Tuesday, November 20, 2012

Association Management Lessons from Twinkpocalypse 2012



I knew there would be a number of tribute videos on YouTube for the Twinkie.  I just knew it.

Say what you want about the Generation X alarm about the possible demise of Hostess but you can't deny it's impact on the pop culture consciousness over the past 72 hours.  I could tip my hat to the Twinkie, but I was much more devoted to the Ding Dong, the Ho-Ho and, can we talk, the Hostess fruit pie (I can see the sugar glaze on it now in my minds eye).

I ran out the minute I heard the news to acquire said treats for old times sake.  And honestly, I thought I was probably the only pathetic loser rushing to the store.  As it turns out, I wasn't even the first one there.  The fruit pies were already gone.

Yes, we know the liquidation was granted a temporary reprieve when a judge ordered Hostess into mediation, so maybe Twinkpocalypse can be averted.  And yes, there are other hardy companies out there looking at this weirdly emotional outpouring of nostalgia and thinking, "Maybe there is still a buck or two to be made on these sentimental idiots after all."  Harvard Business Review published a smart blog entitled, "The Day Twinkies Became Cool Again," that examines the relationship between brands and how we can still stay hooked to them even when they become irrelevant.

I wonder if there is a lesson here for associations.  It kind of feels like it for some of us, right?  What if members love us like they loved Twinkies?  At first, they loved the taste.  Later, they appreciated the fact that associations were there for them when they were down.  After a while, maybe they moved on from membership into some other state of being that we neglected to capture.  Maybe some of us are irrelevant because we stopped doing the things we do best - educating, getting people jobs and protecting those jobs.

But there is hope.  If your association gets to the point where you feel like throwing in the towel, I wonder how many people will come out of the woodwork to say, "No! Don't go! I haven't been around, but I never stopped loving you!" Maybe we have an entire constituency out there that hasn't really forgotten us. And maybe we need to make sure we stay on the shopping list for future generations by doing things that really matter.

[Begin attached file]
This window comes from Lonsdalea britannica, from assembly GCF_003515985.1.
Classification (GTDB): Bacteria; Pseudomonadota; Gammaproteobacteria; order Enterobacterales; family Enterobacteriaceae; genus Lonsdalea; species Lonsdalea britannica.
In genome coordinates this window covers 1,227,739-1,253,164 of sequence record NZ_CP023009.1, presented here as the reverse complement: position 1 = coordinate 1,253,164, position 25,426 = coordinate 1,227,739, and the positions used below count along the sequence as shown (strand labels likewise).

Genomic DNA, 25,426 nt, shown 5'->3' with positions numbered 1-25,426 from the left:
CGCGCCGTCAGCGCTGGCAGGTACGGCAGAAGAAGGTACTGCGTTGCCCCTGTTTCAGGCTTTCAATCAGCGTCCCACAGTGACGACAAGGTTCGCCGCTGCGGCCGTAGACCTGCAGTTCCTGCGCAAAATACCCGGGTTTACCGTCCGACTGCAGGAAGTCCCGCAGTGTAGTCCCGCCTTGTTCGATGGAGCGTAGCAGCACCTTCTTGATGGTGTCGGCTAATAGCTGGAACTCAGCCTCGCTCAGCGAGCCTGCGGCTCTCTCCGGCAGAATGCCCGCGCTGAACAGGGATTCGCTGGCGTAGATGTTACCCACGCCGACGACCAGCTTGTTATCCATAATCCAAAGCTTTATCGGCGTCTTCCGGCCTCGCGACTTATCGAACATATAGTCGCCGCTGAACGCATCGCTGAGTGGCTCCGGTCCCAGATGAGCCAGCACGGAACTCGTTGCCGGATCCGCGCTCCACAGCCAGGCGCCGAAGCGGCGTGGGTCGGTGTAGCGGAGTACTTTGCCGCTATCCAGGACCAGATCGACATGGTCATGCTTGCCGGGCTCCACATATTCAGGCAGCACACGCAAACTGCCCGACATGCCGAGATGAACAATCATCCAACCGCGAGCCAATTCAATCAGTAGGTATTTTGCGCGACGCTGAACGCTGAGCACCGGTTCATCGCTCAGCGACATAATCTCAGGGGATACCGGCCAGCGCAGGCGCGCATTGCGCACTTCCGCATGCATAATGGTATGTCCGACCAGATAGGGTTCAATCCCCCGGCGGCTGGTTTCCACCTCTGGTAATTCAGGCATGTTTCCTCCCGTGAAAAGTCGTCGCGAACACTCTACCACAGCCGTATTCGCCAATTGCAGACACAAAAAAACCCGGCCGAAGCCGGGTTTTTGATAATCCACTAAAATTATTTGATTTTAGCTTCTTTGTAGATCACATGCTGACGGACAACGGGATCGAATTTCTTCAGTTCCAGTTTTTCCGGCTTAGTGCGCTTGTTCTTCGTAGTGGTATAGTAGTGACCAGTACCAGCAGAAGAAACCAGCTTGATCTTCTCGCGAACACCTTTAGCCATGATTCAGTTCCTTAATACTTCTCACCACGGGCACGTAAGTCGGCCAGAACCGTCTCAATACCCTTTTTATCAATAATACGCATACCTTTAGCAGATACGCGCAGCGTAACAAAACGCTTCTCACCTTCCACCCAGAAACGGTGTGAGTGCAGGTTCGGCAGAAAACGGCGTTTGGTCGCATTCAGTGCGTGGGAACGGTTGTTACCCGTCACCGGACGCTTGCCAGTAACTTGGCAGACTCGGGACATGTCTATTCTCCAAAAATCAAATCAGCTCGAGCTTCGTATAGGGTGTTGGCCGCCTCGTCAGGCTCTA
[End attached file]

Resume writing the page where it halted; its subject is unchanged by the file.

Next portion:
As for me, I scarfed that last Ding Dong thinking about a dear friend of mine from Clark County Christian School, one of the many schools I attended.  He was the coolest boy around, and we were just really good friends.  He was interested in another girl, and I was interested in another boy.  But for some reason, we sat together every day at lunch, commiserating about our love lives, our parents and our general frustrations and he would always give me half of that foil wrapped, chocolatey goodness that his mother put in his lunch.

And maybe that's what the Hostess brand was really all about.  Love and friendship, and the knowledge that no matter how bad it got, no matter what couldn't actually be fixed, a hug and a tasty snack might make it bearable for a little while longer.

Maybe we can make membership like that too.

4 comments:

  1. I wonder if it also is simply the case of nostalgia ... getting something from our past before it no longer will be a part of our future? I'd bet that a significant percentage of the people rushing out to buy probably hadn't been a consumer of any of the Hostess products for a very long time. Maybe associations can clean some insight from the Hostess experience when it comes time to discontinue a popular product, service, etc. Intentionally cultivate that one last chance to get a taste of the action ... much in the way agin performers do a farewell tour?

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  2. Very good question. There is a lot to be said for nostalgia...

    I love the idea of the farewell tour! Very creative! :D

    S

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  3. Sad. I wonder if there is anything related to marketing strategies, maybe there's a need for customized hats or bags, or anything that can make people remember Twinkies. *fan girl sigh*

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  4. Say what you want about the Generation X alarm about the possible demise of Hostess but you can't deny it's impact on the pop culture consciousness over the past 72 hours. website

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